It’s funny. We have an expression about not being able to see the bigger picture – “you can’t see the forest for the trees.” But what about when you can’t see the trees for the forest – is there an expression for that?
When our clients know there are many things they don’t understand about their customers, it’s easy for them to see a forest of possible priorities. This runs counter to the true nature of real prioritization, and can get in the way of moving a project forward. If you have this problem, how can you decide which issues are really important?
One way to think about it is to consider the possibilities like they’re trees in a forest. First, make a laundry list of what you need to know about the people who buy your product or service. Then, rather than trying to find out every detail about every tree; large, small, common, or rare, examine the questions carefully. Which ones are so important that they influence the answers of all the others, or perhaps even render them unimportant? These are the trees with deep roots and a broad canopy. These are the ones whose answers are so vital, that if they aren’t answered, the overall health of the brand could be in jeopardy, and it might not be evident until it’s too late. Start with these first, and you’re more likely to see both the forest and the trees in a clearer light.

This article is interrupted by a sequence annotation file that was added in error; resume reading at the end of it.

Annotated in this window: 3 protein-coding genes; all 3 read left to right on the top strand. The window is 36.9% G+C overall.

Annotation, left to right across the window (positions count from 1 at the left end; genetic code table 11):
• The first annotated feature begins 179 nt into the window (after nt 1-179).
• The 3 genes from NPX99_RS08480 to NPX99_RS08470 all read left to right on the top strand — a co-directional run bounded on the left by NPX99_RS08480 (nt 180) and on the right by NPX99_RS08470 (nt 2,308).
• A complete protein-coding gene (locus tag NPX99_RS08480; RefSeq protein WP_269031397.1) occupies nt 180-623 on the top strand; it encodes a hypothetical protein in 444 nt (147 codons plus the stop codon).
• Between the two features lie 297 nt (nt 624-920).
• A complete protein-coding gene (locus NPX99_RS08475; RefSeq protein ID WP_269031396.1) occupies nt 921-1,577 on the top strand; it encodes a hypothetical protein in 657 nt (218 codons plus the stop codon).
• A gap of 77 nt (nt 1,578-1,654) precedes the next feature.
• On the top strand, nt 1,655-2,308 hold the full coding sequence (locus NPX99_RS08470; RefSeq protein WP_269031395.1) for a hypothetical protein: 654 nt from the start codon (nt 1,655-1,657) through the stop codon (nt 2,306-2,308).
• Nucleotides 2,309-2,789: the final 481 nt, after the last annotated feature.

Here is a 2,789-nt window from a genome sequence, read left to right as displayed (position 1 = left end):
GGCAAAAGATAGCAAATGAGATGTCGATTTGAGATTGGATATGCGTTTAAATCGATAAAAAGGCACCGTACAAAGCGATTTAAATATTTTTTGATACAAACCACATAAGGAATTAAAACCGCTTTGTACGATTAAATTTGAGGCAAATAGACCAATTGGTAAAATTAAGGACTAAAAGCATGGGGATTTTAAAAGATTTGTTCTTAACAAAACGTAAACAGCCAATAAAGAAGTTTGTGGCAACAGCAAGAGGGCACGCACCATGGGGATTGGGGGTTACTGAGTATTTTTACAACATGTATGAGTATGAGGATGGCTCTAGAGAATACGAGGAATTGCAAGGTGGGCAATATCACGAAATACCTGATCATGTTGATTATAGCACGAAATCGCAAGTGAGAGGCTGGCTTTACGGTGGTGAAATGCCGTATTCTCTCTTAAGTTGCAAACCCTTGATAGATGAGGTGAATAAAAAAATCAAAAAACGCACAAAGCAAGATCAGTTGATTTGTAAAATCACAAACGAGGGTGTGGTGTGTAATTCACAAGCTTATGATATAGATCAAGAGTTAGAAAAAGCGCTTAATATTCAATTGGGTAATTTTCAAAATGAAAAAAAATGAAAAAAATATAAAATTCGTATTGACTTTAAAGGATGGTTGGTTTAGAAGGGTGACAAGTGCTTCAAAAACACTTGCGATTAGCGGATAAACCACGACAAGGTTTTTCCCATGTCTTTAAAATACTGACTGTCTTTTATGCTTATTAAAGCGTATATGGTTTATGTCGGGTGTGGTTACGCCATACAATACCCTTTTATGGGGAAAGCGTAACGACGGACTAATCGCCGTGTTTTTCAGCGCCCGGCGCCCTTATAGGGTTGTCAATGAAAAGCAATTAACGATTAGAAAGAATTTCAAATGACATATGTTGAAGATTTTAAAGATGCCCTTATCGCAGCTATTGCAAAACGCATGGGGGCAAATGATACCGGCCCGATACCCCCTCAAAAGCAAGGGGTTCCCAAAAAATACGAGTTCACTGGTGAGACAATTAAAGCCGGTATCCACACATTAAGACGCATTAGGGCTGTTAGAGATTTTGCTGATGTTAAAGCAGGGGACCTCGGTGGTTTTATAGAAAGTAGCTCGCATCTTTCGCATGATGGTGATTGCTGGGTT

Heading back to the forest,
Megann and Steve